Reviews & Ratings for
"Upstairs, Downstairs" I Dies from Love (1972)

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11 out of 12 people found the following review useful:

The most profound of all Upstairs, Downstairs episodes

Author: overseer-3 from Florida
11 July 2008

*** This review may contain spoilers ***

I Dies From Love (1972) from the early years of the UK Television classic show Upstairs, Downstairs, is the most emotionally moving and profound episode in the entire series.

Emily the scullery maid in the Bellamy family's household is a poor Irish Catholic girl who can't seem to get all her servant's work done properly and she therefore becomes the target of the impatient Mrs. Bridges' verbal tongue lashings. Emily has a habit of staring out her window and daydreaming while the rich peoples' carriages roll by.

She falls in love with a rich woman's groom and he is drawn to her sweetness and beauty, but after they are discovered (servants were not permitted to marry in those days) the groom is told to stop seeing Emily and cowardly obliges his employer, after telling Emily that he loves her. Emily's poor heart cannot stand the rejection and on the day of the servants' picnic she commits suicide by hanging and is discovered by Rose, played by Jean Marsh.

The beautiful folk song The Butcher Boy is sung by the actress off camera during pivotal scenes, adding to the poignancy of this episode. The actress who played Emily was Evie Crowly, who did a superb job.

No other episode comes close to showing the utter despair of the servants' classes.

"Oh make my grave large, wide and deep, Put a marble stone at my head and feet. And in the middle a turtle dove, So the world may know I died from love."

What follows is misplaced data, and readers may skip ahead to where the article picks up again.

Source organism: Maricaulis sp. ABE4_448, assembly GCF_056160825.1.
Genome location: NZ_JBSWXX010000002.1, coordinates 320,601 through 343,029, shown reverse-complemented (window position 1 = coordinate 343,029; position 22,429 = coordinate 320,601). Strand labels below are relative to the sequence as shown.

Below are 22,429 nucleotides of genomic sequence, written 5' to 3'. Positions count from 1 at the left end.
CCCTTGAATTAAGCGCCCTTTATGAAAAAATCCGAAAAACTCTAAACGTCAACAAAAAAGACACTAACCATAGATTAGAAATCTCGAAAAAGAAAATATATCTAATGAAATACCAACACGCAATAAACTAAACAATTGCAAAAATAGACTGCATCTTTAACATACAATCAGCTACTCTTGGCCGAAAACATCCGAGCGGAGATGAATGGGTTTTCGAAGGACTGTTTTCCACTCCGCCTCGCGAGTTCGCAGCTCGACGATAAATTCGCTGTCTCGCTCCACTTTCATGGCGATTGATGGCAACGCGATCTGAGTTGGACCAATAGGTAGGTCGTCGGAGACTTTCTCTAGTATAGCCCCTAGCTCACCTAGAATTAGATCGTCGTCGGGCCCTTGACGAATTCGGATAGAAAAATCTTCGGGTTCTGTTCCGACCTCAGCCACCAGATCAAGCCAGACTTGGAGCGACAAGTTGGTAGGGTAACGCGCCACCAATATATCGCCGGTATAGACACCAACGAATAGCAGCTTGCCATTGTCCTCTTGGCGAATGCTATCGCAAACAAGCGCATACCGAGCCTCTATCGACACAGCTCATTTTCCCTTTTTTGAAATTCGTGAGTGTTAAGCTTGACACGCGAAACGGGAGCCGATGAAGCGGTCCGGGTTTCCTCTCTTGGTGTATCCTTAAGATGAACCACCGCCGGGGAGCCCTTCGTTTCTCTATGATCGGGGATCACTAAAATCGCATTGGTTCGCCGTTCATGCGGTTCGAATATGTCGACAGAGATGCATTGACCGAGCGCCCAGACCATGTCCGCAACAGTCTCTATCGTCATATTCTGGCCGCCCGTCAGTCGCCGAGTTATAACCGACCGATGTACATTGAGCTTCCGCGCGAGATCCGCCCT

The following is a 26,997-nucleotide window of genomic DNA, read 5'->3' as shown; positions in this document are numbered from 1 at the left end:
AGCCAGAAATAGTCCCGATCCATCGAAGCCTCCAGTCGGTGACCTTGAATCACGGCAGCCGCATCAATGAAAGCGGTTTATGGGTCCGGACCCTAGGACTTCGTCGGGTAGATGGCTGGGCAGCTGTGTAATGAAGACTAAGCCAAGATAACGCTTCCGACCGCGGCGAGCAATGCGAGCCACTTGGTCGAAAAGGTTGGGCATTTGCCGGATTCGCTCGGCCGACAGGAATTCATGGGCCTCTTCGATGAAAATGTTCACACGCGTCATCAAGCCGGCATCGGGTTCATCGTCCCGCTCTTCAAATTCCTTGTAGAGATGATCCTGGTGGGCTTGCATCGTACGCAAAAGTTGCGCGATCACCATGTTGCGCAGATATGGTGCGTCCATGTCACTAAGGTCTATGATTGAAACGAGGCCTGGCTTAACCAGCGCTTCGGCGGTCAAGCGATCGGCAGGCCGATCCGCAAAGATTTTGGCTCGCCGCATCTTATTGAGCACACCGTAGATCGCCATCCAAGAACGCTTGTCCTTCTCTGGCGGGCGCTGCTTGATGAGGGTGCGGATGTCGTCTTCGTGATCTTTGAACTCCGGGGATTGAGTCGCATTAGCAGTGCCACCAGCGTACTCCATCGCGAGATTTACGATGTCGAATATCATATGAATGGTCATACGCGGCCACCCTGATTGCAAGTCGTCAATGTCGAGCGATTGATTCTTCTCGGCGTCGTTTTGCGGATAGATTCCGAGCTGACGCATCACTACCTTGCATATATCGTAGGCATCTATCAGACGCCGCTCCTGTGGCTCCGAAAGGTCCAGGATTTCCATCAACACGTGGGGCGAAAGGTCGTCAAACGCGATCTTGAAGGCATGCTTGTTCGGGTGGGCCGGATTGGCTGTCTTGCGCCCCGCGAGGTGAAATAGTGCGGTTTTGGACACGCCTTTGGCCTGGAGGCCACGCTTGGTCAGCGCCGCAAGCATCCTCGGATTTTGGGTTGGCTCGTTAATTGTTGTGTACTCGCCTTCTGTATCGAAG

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9 out of 10 people found the following review useful:

Award-winning episode from the classic TV series!

Author: arrival
11 July 2010

*** This review may contain spoilers ***

Undoubtedly the most shocking and dramatic of all the episodes from the entire five seasons! 'I Dies From Love' is the story of the little Irish Kitchen Maid who falls in love with a visiting Footman, but they are forbidden to ever see each other.

The often wrongly assumed thought that the person who commits suicide has to become mentally unstable prior to the immediate moment before the act, is most definitely borne out here as we see the pathetic Emily breaking her heart and sobbing on her bed like a girl who's definitely lost her mind... The real heart-rending scenes are of course seeing all the members of staff quite oblivious to her state of mind as they carry on quite normally with their own lives around her. This probably happens in real life more than we'd care to acknowledge. Emily was marvellously played by the talented actress Evin Crowley. Despite her award-wining performance here, we've seen little of her on our screens since. This performance should really have secured her future career.